The Metropolitan Council has never lacked for enemies.
Legislative Republicans especially have targeted the regional transit, sewage and planning agency for its backing of light rail transit and its power over land use policy in the Twin Cities. Rarely is the council mentioned without the preface “unelected.”
But now the agency is having a hard time finding friends even among DFLers. The announcement earlier this year that the under-construction Southwest Light Rail transit project is going to cost hundreds of millions more and take three years longer to complete has led more legislative Democrats to question the managers if not the project itself.
It was already the state’s most expensive construction project, and the additional cost now pushes the total price tag to $2.7 billion, with at least $500 million of that unfunded by the federal government or Hennepin County. All this for a route alignment that even key supporters of light rail have questioned for a decade or more while complaining that the council leaders ignored disagreement.
“When information came to light that there might be some pretty serious downsides and consequences to this alignment, those got dismissed,” said Sen. Scott Dibble, DFL-Minneapolis. “And here we are with a lot of costs and a lot of delays.”
Now Dibble is leading the demand for an audit of the project by the Office of the Legislative Auditor, an effort that has support from Republicans and Gov. Tim Walz, who appoints the chair and members of the Met Council.
There’s even agreement from that chair, Charlie Zelle, who has been in full damage-control mode for weeks.“We come with great humility and also great honesty and transparency,” Zelle told the Senate Transportation Committee last week, saying he embraces the audit.
Calls for a pause
Zelle has been savaged by several legislative committees this session. The Legislative Commission on Metropolitan Governance spent nearly two hours last month quizzing him and project managers on the problems with the 14.5-mile extension of the Green Line, which will run from downtown Minneapolis to Eden Prairie.
During a break from that meeting, co-chair Julia Coleman, R-Chanhassen, was asked about proposals to make the Met Council elected instead of appointed. “If the members of the public saw how this project is being handled and the members of the Met Council were elected positions, none of them would be re-elected, and there was bipartisan agreement about that.”
Even supporters had to qualify that support given the overruns on time and budget for the Southwest LRT project. “I’m just as frustrated as others with the delay and the costs, but this will be a project that will benefit a whole region. We are already seeing that benefit in economic development,” said Rep. Cheryl Youakim, DFL-Hopkins.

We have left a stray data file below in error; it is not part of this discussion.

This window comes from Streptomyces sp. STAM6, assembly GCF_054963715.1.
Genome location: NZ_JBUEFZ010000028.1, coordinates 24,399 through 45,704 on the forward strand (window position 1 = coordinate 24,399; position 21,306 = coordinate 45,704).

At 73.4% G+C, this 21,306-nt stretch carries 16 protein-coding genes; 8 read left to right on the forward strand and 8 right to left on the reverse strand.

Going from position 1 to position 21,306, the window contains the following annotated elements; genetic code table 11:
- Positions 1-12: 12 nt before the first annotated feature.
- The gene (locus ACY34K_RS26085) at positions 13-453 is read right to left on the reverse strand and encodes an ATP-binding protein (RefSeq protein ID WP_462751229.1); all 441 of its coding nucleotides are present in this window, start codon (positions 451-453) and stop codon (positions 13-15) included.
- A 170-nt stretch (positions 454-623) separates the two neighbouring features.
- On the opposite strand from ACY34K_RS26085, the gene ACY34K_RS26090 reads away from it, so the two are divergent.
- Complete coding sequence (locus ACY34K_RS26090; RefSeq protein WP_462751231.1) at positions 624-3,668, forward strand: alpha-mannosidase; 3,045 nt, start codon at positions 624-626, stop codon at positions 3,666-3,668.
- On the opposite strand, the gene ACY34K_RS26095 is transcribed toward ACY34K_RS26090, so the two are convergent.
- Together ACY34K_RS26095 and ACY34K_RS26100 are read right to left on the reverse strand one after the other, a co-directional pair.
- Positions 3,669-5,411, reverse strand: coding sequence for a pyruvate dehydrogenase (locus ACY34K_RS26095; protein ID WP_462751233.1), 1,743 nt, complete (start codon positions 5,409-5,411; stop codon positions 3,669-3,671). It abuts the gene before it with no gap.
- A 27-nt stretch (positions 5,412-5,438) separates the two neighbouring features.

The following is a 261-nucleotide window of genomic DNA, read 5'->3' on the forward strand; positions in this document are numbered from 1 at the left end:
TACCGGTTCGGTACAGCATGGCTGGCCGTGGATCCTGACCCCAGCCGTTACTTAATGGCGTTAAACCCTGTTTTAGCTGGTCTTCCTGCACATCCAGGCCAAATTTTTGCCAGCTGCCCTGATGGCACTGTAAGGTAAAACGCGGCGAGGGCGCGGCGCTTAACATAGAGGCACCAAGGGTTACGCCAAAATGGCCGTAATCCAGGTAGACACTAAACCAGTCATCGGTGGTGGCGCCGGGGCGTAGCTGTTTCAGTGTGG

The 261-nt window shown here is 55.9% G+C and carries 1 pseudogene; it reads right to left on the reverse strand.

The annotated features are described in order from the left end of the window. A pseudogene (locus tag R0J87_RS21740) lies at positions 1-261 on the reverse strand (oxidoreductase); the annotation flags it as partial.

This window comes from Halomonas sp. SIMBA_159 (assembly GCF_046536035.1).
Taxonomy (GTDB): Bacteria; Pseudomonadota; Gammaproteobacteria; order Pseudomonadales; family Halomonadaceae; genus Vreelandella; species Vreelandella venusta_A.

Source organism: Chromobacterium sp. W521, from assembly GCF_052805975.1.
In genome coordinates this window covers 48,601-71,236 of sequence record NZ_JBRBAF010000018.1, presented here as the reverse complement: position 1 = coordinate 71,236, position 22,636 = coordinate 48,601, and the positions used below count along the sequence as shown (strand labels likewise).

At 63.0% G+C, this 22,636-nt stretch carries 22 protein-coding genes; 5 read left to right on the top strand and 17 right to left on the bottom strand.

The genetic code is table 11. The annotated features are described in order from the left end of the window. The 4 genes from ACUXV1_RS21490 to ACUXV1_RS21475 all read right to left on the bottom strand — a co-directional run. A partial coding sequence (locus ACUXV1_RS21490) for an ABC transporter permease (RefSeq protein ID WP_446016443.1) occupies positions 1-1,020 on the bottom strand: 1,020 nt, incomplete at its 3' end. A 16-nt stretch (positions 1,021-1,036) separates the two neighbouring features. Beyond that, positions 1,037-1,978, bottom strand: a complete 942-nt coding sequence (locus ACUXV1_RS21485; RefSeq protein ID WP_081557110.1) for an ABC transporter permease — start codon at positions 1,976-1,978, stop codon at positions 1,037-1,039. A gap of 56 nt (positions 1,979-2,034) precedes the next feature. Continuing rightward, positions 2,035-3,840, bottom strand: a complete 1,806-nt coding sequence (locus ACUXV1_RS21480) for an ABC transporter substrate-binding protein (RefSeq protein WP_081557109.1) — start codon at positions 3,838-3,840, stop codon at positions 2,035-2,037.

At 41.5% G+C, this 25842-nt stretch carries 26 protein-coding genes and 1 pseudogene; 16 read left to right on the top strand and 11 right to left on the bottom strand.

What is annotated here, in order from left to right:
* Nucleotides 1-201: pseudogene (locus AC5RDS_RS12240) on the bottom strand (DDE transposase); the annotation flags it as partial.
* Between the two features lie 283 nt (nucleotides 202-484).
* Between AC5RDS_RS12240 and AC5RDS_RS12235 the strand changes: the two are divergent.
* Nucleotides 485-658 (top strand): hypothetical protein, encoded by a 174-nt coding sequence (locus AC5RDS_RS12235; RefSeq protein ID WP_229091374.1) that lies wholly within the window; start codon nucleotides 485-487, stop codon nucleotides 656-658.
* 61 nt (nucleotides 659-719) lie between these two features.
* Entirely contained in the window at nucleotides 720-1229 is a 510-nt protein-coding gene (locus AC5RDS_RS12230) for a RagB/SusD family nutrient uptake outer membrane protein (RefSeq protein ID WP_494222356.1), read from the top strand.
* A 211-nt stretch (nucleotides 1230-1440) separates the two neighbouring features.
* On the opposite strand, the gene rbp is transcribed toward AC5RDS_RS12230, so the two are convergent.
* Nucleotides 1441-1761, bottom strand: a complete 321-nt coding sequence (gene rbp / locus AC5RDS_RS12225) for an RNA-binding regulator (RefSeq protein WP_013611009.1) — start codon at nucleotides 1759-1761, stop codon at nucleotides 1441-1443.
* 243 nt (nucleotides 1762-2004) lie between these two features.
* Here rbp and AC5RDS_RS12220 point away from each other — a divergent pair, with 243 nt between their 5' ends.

At last week’s Senate Transportation Committee, Zelle again faced hostile questioning — at least hostile for Minnesota lawmakers.
“In my mind, I don’t agree with you,” Committee Chair Scott Newman, R-Hutchinson, said of Zelle’s assertion that the project is still an economic benefit. “This is a horrendously expensive project. It sounds like you’re too far into it to quit, and if you do quit we probably wind up with the most-expensive bike trail in the nation.
“It’s almost as if the Met Council is refusing to admit that there was an error and we’re going to go forward no matter what,” Newman said.
Some lawmakers have called for a pause in construction, and others have called for canceling it.
Zelle said Southwest LRT is more than 60 percent complete and that the Met Council would be required to return federal funding if the project was canceled. It has received about $213 million of the $929 million pledged by the Federal Transit Administration so far, with another $100 million due in 2022. When those funds were granted in the summer of 2020, the amount was half the project cost. Once that happens, however, the FTA does not pay a share of any increases to the project budget.
Sen. David Osmek, R- Mound, asked if the state could cancel the project without repaying the money and asked Zelle to inquire about it. An FTA spokesperson this week said the full-funding grant agreements are binding contracts that obligate the Met Council to complete the project by agreed-upon dates and cover all cost overruns.
“Generally speaking, if a project sponsor chooses to not complete a project, it would result in a breach of the Full Funding Grant Agreement, and remedies FTA may pursue would include recovery of any Federal funds spent on the project,” the agency said.
Problems come at awkward time for Walz
”I’m here not to defend, but to represent where we are,” Zelle told the Senate committee. “There’s a lot of hindsight.”
Topping the list of problems is the route and the tunnel required to squeeze trains through a corridor south of the Kenilworth Channel connecting Lake of the Isles and Cedar Lake in Minneapolis to allow freight rail lines to remain on the surface. That was caused by a demand from St. Louis Park that the freight alignment through the suburb not be changed.
Both of those choices are the result of the routing decision itself, which uses a rail corridor purchased decades ago by Hennepin County when other routes through Minneapolis were preferred by many in the city.